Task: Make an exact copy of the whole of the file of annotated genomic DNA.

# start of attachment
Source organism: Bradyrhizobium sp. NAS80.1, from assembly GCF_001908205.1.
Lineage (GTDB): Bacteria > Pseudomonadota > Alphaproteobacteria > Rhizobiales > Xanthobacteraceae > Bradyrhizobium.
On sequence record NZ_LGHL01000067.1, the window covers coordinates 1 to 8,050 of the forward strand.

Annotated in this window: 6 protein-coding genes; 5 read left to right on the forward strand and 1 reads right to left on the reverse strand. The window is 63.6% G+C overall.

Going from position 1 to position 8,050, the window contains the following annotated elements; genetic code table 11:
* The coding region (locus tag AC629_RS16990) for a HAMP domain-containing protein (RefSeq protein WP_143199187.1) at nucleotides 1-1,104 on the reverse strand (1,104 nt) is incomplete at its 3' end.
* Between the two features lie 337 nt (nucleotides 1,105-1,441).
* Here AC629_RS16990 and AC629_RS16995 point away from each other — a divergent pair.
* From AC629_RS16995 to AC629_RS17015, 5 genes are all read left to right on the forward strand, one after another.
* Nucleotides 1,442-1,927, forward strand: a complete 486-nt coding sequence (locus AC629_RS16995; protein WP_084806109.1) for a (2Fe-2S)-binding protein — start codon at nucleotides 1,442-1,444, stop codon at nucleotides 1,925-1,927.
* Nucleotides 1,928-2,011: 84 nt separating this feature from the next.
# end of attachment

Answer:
Source organism: Bradyrhizobium sp. NAS80.1, from assembly GCF_001908205.1.
Lineage (GTDB): Bacteria > Pseudomonadota > Alphaproteobacteria > Rhizobiales > Xanthobacteraceae > Bradyrhizobium.
On sequence record NZ_LGHL01000067.1, the window covers coordinates 1 to 8,050 of the forward strand.

Annotated in this window: 6 protein-coding genes; 5 read left to right on the forward strand and 1 reads right to left on the reverse strand. The window is 63.6% G+C overall.

Going from position 1 to position 8,050, the window contains the following annotated elements; genetic code table 11:
* The coding region (locus tag AC629_RS16990) for a HAMP domain-containing protein (RefSeq protein WP_143199187.1) at nucleotides 1-1,104 on the reverse strand (1,104 nt) is incomplete at its 3' end.
* Between the two features lie 337 nt (nucleotides 1,105-1,441).
* Here AC629_RS16990 and AC629_RS16995 point away from each other — a divergent pair.
* From AC629_RS16995 to AC629_RS17015, 5 genes are all read left to right on the forward strand, one after another.
* Nucleotides 1,442-1,927, forward strand: a complete 486-nt coding sequence (locus AC629_RS16995; protein WP_084806109.1) for a (2Fe-2S)-binding protein — start codon at nucleotides 1,442-1,444, stop codon at nucleotides 1,925-1,927.
* Nucleotides 1,928-2,011: 84 nt separating this feature from the next.